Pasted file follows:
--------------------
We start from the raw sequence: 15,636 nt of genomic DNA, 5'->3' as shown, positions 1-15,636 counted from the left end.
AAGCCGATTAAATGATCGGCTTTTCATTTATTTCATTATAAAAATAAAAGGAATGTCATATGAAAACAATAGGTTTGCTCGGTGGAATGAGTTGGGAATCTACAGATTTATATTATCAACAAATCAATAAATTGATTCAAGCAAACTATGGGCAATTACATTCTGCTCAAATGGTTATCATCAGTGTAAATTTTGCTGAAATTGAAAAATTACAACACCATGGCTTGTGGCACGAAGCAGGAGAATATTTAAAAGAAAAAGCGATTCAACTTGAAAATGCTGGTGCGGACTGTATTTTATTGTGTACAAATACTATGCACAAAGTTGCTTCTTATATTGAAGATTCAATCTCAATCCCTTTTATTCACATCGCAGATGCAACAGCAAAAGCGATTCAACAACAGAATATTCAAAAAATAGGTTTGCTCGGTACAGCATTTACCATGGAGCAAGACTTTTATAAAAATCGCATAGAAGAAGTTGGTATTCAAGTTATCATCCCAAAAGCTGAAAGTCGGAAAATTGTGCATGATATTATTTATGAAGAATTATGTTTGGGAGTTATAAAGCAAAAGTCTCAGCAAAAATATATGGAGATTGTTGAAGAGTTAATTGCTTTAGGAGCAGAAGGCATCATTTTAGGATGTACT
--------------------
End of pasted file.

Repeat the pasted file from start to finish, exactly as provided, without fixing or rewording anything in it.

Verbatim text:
We start from the raw sequence: 15,636 nt of genomic DNA, 5'->3' as shown, positions 1-15,636 counted from the left end.
AAGCCGATTAAATGATCGGCTTTTCATTTATTTCATTATAAAAATAAAAGGAATGTCATATGAAAACAATAGGTTTGCTCGGTGGAATGAGTTGGGAATCTACAGATTTATATTATCAACAAATCAATAAATTGATTCAAGCAAACTATGGGCAATTACATTCTGCTCAAATGGTTATCATCAGTGTAAATTTTGCTGAAATTGAAAAATTACAACACCATGGCTTGTGGCACGAAGCAGGAGAATATTTAAAAGAAAAAGCGATTCAACTTGAAAATGCTGGTGCGGACTGTATTTTATTGTGTACAAATACTATGCACAAAGTTGCTTCTTATATTGAAGATTCAATCTCAATCCCTTTTATTCACATCGCAGATGCAACAGCAAAAGCGATTCAACAACAGAATATTCAAAAAATAGGTTTGCTCGGTACAGCATTTACCATGGAGCAAGACTTTTATAAAAATCGCATAGAAGAAGTTGGTATTCAAGTTATCATCCCAAAAGCTGAAAGTCGGAAAATTGTGCATGATATTATTTATGAAGAATTATGTTTGGGAGTTATAAAGCAAAAGTCTCAGCAAAAATATATGGAGATTGTTGAAGAGTTAATTGCTTTAGGAGCAGAAGGCATCATTTTAGGATGTACT